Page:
Write on the Bus or Train

Struggling to find time to write? If you commute, you’re both helping the environment and giving yourself time to write. Even five minutes between stops can be a salvable writing moment.

Utilize Your Phone

I know, I just told you up there to turn off your technology. But if you’re stuck for time or ideas, your phone can be a great jumpstarter. Here are a few ways: Use your phone to time yourself and do writing sprints. Use your phone to follow Twitter bots for ideas. There are apps that can help you with your writing, like the Hemingway app that helps you revise your prose and look out for passive constructions. But take care, because being on your phone can be a major timesuck.

Lock Your Office Door

One of the best things I’ve done for my writing is to create a system with my family. I leave a door hanger on my office door that says “I’m writing, come back later.” And my family, for the most part, knows that means I’m writing and not to disturb me. It doesn’t work for every household, but it does signal to your family: This is important to me, please respect me.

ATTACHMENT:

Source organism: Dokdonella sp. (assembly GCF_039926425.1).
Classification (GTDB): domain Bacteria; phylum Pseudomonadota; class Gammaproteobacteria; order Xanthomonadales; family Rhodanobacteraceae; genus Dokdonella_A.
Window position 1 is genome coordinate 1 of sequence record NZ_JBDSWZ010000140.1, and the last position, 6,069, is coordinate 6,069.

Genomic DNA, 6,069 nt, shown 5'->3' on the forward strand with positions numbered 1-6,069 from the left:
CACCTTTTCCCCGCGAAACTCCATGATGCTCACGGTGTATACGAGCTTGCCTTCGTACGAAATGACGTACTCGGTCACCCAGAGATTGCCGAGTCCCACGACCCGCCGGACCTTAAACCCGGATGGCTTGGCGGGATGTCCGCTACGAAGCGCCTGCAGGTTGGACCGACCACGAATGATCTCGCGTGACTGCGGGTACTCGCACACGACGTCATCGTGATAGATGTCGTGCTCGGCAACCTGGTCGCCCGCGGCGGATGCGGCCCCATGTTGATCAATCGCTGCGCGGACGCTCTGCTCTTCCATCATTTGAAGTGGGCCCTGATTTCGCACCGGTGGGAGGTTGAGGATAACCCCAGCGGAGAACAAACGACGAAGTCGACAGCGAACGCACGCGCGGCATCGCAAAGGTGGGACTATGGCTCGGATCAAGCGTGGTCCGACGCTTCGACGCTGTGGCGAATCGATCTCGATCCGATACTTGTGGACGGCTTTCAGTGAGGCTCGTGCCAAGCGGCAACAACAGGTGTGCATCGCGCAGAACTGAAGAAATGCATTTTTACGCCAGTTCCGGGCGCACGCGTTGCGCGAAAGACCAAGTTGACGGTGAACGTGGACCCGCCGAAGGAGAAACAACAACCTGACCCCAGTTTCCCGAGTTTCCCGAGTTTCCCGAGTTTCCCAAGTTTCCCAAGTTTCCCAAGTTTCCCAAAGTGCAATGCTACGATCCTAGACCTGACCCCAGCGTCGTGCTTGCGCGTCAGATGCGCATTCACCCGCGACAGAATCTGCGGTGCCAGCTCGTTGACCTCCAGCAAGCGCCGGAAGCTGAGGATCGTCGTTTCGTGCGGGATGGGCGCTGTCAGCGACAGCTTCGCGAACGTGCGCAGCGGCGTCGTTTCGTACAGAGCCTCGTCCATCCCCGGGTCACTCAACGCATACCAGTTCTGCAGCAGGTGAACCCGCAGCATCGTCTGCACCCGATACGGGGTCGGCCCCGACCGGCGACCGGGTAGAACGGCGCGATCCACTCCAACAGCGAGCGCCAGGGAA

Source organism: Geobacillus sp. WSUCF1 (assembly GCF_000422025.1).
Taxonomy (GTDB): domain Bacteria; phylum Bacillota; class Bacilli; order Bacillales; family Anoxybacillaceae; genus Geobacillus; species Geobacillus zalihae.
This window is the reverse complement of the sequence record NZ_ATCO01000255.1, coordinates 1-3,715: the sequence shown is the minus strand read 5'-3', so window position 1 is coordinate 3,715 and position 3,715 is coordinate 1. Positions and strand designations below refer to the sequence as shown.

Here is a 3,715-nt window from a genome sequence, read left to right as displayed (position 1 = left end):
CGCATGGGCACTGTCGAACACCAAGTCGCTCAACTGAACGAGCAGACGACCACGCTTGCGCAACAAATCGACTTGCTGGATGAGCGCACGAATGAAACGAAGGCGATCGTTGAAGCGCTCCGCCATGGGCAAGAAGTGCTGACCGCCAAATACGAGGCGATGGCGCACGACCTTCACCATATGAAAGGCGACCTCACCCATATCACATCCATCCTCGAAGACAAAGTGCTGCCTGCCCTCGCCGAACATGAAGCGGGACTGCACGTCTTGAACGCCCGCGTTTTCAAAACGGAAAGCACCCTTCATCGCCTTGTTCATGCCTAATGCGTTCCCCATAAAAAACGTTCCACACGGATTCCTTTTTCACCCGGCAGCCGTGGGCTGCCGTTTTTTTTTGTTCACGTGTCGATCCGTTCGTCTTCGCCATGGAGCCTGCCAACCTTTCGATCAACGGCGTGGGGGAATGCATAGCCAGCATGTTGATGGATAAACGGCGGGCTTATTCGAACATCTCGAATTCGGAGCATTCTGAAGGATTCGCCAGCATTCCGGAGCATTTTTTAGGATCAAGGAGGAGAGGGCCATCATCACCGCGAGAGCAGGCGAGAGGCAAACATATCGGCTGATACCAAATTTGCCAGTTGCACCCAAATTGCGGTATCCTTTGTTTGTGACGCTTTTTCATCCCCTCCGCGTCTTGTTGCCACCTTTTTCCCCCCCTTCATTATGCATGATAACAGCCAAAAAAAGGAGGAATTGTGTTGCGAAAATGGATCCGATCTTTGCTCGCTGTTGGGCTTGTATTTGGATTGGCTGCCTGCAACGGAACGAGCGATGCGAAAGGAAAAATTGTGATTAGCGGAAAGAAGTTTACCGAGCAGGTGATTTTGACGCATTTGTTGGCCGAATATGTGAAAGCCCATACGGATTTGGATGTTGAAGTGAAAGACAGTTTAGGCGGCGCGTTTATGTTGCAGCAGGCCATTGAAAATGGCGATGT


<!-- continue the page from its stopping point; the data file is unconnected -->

Freewrite to Get Started

If you’re stuck with a white blank page, the best thing to do is just start writing. Don’t think about what you’re going to write, just begin. Start with what you saw, heard, or learned that day. Or else just write whatever pops into your head. Do this for five minutes without stopping or changing your words, don’t go back and revise. It’s a great way to free up your mind.

Give Yourself or a Friend a Pep Talk

Sometimes, you just need a pep talk. So get practiced at telling yourself, “You can do this.” Visualize yourself as a successful writer. Really, this isn’t just hokey phrasing. Sit and imagine what it would be like if you met your goals. Imagine your book. Think about what you would like your book to achieve. Think about your characters. What do you love about them? And if you can’t get it together, ask a friend to help by giving you a pep talk.

End Your Session Mid-Scene

If you’re writing a book-length project, it’s useful to end that day’s work in the middle of a scene, even in the middle of a sentence. This gives you something to do when you come back the next day. You’ll be forced to finish the sentence. It can be easy to think about ending on a chapter end, but you might find yourself stuck when you return. So give yourself something to finish.

Track Your Words

It’s easy to see how much you’ve accomplished if you track it. Create a writing bullet journal, or just log into a Word Doc when you write. Looking back at the days you’ve written in the month can show you that while it may seem like you didn’t get a lot done, you actually wrote more than you thought.

Writing Hacks

Tips and tricks for writing success